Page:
Legislature Gets A "B" For Green Progress In 2011
NEW YORK --- What a difference a year makes.
When it comes to environmental sustainability, the New York Assembly and Senate made significant progress in the 2011 session, marking a welcome turnaround from 2010 and concluding one of the most productive legislative sessions in years.
Those are the conclusions of the New York League of Conservation Voters Education Fund's (NYLCVEF's) 2011 Legislative Progress Report, which was released today.
NYLCVEF's Legislative Progress Report awards the Legislature an overall "B" grade for the 2011 results, up from a "C" in 2010, when the bar was set unusually low.
"The contrast between this year's environmental progress and 2010 is great," said Marcia Bystryn, president of the New York League of Conservation Voters Education Fund. "Although New York missed an opportunity by not passing comprehensive solar energy legislation, the Assembly and Senate made headway in other important areas, including green jobs and making it easier to bring wind energy to New York. We look forward to working with the Assembly, Senate and Gov. Andrew Cuomo to build on 2011's successes and make New York the clean-energy and sustainability leader it should be."
NYLCVEF's 2011 Legislative Progress Report tracks progress made on 17 legislative and budget priorities, on issues ranging from power plants and home energy efficiency upgrades, to wildlife habitat protection and mass transit funding.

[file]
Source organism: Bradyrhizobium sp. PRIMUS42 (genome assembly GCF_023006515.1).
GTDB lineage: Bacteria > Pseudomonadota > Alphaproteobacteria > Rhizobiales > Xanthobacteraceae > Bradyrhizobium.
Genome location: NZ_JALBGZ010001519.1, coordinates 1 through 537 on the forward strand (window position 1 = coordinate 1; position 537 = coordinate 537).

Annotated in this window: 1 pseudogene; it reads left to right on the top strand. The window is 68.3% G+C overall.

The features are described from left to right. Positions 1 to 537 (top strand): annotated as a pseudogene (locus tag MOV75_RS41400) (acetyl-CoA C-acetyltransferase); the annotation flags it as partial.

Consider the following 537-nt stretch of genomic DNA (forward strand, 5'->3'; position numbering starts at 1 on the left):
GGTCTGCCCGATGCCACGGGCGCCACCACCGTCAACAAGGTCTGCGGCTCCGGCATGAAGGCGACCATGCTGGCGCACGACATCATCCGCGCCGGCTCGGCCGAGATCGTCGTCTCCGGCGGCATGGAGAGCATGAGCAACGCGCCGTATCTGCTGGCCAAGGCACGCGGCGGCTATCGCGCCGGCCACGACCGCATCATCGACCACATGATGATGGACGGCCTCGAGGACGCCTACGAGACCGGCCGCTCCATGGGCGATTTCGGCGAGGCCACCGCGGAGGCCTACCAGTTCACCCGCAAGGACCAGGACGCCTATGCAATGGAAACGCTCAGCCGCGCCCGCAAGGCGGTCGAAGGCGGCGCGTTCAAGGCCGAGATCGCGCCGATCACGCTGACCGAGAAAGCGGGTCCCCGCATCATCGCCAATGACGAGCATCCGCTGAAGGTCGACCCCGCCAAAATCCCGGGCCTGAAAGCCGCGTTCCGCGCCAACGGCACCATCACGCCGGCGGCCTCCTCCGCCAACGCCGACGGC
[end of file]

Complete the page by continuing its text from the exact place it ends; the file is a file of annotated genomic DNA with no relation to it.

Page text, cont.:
In addition to the overall "B" grade, NYLCVEF's Legislative Progress Report gives the Legislature grades in four areas. They are: "B" on clean energy & energy efficiency; "B" on climate change & air quality; "B" on natural resource protection; and "B" on transportation. Click here to download the full report.
The New York League of Conservation Voters Education Fund (NYLCVEF) engages and educates New Yorkers on environmental issues and the environmental decision-making processes at the local, regional, state and federal government levels. NYLCVEF fosters open, nonpartisan discussion on environmental policy and empowers New Yorkers to be effective advocates on behalf of the environment.
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